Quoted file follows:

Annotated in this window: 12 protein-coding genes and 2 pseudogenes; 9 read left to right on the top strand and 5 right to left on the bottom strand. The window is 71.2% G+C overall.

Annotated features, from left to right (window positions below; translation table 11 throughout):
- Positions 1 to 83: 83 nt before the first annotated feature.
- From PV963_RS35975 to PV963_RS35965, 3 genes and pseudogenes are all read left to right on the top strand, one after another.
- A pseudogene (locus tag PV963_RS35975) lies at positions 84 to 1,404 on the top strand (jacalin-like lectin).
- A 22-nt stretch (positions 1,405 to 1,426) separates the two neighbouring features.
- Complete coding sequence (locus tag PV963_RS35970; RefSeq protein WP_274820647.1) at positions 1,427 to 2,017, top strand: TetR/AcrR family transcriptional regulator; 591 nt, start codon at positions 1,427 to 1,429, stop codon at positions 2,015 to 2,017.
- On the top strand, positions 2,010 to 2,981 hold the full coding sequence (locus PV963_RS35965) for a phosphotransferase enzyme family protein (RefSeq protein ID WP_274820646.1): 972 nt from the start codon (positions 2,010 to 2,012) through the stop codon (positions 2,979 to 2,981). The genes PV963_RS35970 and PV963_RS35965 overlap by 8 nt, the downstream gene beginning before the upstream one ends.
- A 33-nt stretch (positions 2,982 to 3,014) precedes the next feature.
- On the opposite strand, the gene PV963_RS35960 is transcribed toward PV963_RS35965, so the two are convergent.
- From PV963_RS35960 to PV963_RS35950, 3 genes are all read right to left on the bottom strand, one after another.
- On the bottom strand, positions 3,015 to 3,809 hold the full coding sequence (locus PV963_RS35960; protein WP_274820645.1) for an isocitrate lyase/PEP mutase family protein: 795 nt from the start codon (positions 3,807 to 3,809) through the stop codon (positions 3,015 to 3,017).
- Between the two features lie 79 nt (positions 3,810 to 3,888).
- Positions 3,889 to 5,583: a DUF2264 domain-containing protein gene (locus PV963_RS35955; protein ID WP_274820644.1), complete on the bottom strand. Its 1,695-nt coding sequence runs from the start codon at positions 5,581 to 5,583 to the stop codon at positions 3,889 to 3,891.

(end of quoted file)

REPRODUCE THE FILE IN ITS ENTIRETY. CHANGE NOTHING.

Annotated in this window: 12 protein-coding genes and 2 pseudogenes; 9 read left to right on the top strand and 5 right to left on the bottom strand. The window is 71.2% G+C overall.

Annotated features, from left to right (window positions below; translation table 11 throughout):
- Positions 1 to 83: 83 nt before the first annotated feature.
- From PV963_RS35975 to PV963_RS35965, 3 genes and pseudogenes are all read left to right on the top strand, one after another.
- A pseudogene (locus tag PV963_RS35975) lies at positions 84 to 1,404 on the top strand (jacalin-like lectin).
- A 22-nt stretch (positions 1,405 to 1,426) separates the two neighbouring features.
- Complete coding sequence (locus tag PV963_RS35970; RefSeq protein WP_274820647.1) at positions 1,427 to 2,017, top strand: TetR/AcrR family transcriptional regulator; 591 nt, start codon at positions 1,427 to 1,429, stop codon at positions 2,015 to 2,017.
- On the top strand, positions 2,010 to 2,981 hold the full coding sequence (locus PV963_RS35965) for a phosphotransferase enzyme family protein (RefSeq protein ID WP_274820646.1): 972 nt from the start codon (positions 2,010 to 2,012) through the stop codon (positions 2,979 to 2,981). The genes PV963_RS35970 and PV963_RS35965 overlap by 8 nt, the downstream gene beginning before the upstream one ends.
- A 33-nt stretch (positions 2,982 to 3,014) precedes the next feature.
- On the opposite strand, the gene PV963_RS35960 is transcribed toward PV963_RS35965, so the two are convergent.
- From PV963_RS35960 to PV963_RS35950, 3 genes are all read right to left on the bottom strand, one after another.
- On the bottom strand, positions 3,015 to 3,809 hold the full coding sequence (locus PV963_RS35960; protein WP_274820645.1) for an isocitrate lyase/PEP mutase family protein: 795 nt from the start codon (positions 3,807 to 3,809) through the stop codon (positions 3,015 to 3,017).
- Between the two features lie 79 nt (positions 3,810 to 3,888).
- Positions 3,889 to 5,583: a DUF2264 domain-containing protein gene (locus PV963_RS35955; protein ID WP_274820644.1), complete on the bottom strand. Its 1,695-nt coding sequence runs from the start codon at positions 5,581 to 5,583 to the stop codon at positions 3,889 to 3,891.